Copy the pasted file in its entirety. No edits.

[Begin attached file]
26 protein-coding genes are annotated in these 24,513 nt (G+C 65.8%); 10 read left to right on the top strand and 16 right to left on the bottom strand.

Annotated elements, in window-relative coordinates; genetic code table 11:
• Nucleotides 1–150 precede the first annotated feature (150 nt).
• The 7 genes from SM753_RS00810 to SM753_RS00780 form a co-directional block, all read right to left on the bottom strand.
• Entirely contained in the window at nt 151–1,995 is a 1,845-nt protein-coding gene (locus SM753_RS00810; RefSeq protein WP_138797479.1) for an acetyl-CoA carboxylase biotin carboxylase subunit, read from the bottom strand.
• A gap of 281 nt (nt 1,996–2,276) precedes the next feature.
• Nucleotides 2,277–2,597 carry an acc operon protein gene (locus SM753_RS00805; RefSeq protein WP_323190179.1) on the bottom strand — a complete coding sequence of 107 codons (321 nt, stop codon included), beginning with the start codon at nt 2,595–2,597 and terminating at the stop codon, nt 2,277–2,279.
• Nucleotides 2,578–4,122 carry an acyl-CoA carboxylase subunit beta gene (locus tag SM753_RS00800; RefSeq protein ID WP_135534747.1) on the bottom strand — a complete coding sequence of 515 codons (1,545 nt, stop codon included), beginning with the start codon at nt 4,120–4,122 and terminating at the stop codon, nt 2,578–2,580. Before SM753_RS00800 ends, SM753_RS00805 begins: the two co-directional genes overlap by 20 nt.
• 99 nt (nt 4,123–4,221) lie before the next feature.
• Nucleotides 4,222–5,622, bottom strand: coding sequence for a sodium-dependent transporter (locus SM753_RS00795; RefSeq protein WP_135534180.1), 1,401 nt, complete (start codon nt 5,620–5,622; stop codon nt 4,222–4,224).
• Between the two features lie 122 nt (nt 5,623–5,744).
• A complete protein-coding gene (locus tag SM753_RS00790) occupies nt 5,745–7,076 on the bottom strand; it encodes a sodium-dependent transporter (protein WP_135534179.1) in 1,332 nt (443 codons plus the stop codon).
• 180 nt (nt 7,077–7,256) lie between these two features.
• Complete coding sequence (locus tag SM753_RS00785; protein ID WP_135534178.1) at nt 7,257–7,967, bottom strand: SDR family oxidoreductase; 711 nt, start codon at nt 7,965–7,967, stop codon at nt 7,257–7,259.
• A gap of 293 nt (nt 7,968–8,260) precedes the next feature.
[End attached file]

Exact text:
26 protein-coding genes are annotated in these 24,513 nt (G+C 65.8%); 10 read left to right on the top strand and 16 right to left on the bottom strand.

Annotated elements, in window-relative coordinates; genetic code table 11:
• Nucleotides 1–150 precede the first annotated feature (150 nt).
• The 7 genes from SM753_RS00810 to SM753_RS00780 form a co-directional block, all read right to left on the bottom strand.
• Entirely contained in the window at nt 151–1,995 is a 1,845-nt protein-coding gene (locus SM753_RS00810; RefSeq protein WP_138797479.1) for an acetyl-CoA carboxylase biotin carboxylase subunit, read from the bottom strand.
• A gap of 281 nt (nt 1,996–2,276) precedes the next feature.
• Nucleotides 2,277–2,597 carry an acc operon protein gene (locus SM753_RS00805; RefSeq protein WP_323190179.1) on the bottom strand — a complete coding sequence of 107 codons (321 nt, stop codon included), beginning with the start codon at nt 2,595–2,597 and terminating at the stop codon, nt 2,277–2,279.
• Nucleotides 2,578–4,122 carry an acyl-CoA carboxylase subunit beta gene (locus tag SM753_RS00800; RefSeq protein ID WP_135534747.1) on the bottom strand — a complete coding sequence of 515 codons (1,545 nt, stop codon included), beginning with the start codon at nt 4,120–4,122 and terminating at the stop codon, nt 2,578–2,580. Before SM753_RS00800 ends, SM753_RS00805 begins: the two co-directional genes overlap by 20 nt.
• 99 nt (nt 4,123–4,221) lie before the next feature.
• Nucleotides 4,222–5,622, bottom strand: coding sequence for a sodium-dependent transporter (locus SM753_RS00795; RefSeq protein WP_135534180.1), 1,401 nt, complete (start codon nt 5,620–5,622; stop codon nt 4,222–4,224).
• Between the two features lie 122 nt (nt 5,623–5,744).
• A complete protein-coding gene (locus tag SM753_RS00790) occupies nt 5,745–7,076 on the bottom strand; it encodes a sodium-dependent transporter (protein WP_135534179.1) in 1,332 nt (443 codons plus the stop codon).
• 180 nt (nt 7,077–7,256) lie between these two features.
• Complete coding sequence (locus tag SM753_RS00785; protein ID WP_135534178.1) at nt 7,257–7,967, bottom strand: SDR family oxidoreductase; 711 nt, start codon at nt 7,965–7,967, stop codon at nt 7,257–7,259.
• A gap of 293 nt (nt 7,968–8,260) precedes the next feature.